- Huawei has a new operating system in development that allegedly runs Android apps and could land as early as this fall.
- The company is also already allegedly negotiating with alternative app stores to replace the Google Play Store.
- While these are big pieces of the puzzle, Huawei will need a lot more if it plans to survive without Google and other U.S.-based companies.
The smartphone industry was rocked to the core over the weekend when Google revealed it will cease all business with telco company Huawei. This would include the removal of Android support on Huawei smartphones, leaving the company in a very tough situation.
Today, we saw leaks of two bits of information that give us a better idea of what Huawei might do should it permanently lose access to Android updates, the Google Play Store, and other Google-owned properties.
The first leaked piece of info comes via the Weibo account of Beijing-based magazine Caijing (via Android Central). In the post, Caijing describes how Huawei’s consumer business CEO Yu Chengdong announced that the company has an operating system in development that would replace Android on Huawei smartphones. While this, in itself, is not really news, Yu Chengdong also said that this as-yet-unnamed OS would fully support existing Android applications.
What’s more, Huawei boasts that Android apps could potentially run up to 60 percent faster on this Huawei OS, assuming developers recompile the apps first. As with Android, the system is open to mobile phones, computers, tablets, TVs, cars, and smart wearable devices.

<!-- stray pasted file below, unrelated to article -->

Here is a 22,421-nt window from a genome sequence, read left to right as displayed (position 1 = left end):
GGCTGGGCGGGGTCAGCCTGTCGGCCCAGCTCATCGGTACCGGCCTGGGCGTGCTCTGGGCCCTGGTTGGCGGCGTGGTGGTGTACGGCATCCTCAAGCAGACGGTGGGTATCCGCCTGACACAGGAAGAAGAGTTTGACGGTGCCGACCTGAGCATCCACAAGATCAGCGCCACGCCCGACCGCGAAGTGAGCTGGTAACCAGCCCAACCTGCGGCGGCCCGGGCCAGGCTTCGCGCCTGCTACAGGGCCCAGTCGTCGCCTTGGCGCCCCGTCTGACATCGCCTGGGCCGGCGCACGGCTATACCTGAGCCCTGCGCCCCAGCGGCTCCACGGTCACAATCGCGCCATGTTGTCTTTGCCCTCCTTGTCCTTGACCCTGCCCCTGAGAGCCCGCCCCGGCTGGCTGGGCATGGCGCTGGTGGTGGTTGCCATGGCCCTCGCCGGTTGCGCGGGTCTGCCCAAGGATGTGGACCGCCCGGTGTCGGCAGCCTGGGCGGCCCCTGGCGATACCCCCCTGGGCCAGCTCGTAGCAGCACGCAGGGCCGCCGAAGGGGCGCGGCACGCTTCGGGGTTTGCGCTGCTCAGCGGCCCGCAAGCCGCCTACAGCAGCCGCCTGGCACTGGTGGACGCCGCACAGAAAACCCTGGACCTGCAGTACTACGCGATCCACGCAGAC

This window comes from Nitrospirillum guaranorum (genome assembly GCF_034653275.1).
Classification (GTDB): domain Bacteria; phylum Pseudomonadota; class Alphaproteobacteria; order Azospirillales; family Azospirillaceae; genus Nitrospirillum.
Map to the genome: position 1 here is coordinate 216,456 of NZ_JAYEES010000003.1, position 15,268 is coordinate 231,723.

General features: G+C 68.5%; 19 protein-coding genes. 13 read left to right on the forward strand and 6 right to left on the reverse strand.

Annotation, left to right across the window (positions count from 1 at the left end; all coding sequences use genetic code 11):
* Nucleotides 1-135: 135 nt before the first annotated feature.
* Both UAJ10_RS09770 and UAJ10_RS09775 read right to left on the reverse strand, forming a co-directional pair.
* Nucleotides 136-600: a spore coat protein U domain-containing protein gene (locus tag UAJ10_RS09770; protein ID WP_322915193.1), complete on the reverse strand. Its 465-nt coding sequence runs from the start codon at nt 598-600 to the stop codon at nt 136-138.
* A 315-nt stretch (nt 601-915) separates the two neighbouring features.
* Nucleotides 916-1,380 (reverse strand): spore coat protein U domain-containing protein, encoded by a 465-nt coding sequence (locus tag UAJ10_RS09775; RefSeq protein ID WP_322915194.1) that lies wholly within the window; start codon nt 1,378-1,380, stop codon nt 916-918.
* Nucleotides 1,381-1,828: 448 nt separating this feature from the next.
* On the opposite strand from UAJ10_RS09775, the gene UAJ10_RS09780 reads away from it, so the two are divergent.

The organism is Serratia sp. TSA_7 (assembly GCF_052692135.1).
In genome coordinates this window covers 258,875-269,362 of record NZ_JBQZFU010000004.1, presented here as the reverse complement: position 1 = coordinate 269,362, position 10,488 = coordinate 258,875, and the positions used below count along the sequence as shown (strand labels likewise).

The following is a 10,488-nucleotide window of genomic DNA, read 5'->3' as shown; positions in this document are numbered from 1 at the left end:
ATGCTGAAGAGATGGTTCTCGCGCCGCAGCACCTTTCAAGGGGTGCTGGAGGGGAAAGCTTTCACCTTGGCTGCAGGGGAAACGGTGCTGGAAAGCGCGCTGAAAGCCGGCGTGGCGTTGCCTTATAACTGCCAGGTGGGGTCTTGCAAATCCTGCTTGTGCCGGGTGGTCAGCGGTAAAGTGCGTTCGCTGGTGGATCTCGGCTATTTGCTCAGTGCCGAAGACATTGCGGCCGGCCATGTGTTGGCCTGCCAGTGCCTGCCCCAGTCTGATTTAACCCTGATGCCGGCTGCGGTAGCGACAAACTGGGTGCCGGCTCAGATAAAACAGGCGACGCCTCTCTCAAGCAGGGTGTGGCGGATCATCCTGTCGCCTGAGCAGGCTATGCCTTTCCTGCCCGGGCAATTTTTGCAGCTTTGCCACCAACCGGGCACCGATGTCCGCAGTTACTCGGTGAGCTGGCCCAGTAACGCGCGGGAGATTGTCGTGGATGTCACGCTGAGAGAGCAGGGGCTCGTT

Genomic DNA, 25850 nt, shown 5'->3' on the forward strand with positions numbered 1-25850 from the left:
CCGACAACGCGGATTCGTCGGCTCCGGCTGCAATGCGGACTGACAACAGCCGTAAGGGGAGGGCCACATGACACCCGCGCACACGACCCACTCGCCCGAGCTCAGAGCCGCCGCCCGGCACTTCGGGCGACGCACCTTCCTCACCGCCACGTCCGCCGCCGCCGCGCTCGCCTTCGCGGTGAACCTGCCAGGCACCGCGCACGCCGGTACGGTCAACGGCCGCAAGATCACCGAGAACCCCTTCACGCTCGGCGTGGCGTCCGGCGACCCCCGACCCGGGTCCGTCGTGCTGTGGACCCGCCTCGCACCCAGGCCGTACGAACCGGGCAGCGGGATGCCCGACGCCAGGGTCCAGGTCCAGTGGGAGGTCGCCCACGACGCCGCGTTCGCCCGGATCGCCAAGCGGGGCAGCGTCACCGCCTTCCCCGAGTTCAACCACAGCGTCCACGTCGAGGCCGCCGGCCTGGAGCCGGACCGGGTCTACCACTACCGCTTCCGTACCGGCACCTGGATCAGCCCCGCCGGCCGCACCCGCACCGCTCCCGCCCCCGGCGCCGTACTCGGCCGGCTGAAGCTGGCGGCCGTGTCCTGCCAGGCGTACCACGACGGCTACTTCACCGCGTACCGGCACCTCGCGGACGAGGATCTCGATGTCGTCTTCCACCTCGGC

According to Huawei, this new OS could launch as early as this fall, which would line up well with the supposed launch of the Huawei Mate 30. However, it could also be well into 2020 before we see the OS.
The second bit of info that gives us a potential look into Huawei’s plans comes from the Portuguese news site Observador. According to that publication, a Portugal-based alternative app store called Aptoide is already negotiating a partnership with Huawei to be the company’s new app distribution platform. Aptoide already has more than 900 thousand applications available and more than 200 million users, according to Dinheiro Vivo.
What does this mean for Huawei?
It’s clear that Huawei has been planning on the potential of losing access to Android and the Google Play Store. With an operating system already in development and potential app stores ready to replace the Play Store, Huawei appears to be ready to go it alone.
However, these two bits of news don’t encompass all of Huawei’s problems. For example, hardware developers such as Intel, Qualcomm, and Broadcom have also announced a block to business with Huawei. Although Huawei likely has a stockpile of hardware from these companies to get it through the short term, the company would need to secure hardware contracts with replacement companies or even start building all its hardware in-house.
Additionally, putting another app store on Huawei smartphones doesn’t solve the problem of missing Google Play Services support, which runs independently of the Play Store. It also wouldn’t solve the problem of losing out on timely Android security patches, which are controlled by Google and not part of the Android Open Source Project.
In other words, Huawei might have plans to go forward if this ban from the U.S. government sticks, but that way forward will be very rocky.
What do you think? Would you continue to buy Huawei phones if they had a new operating system, app store, and other features? Let us know in the comments.
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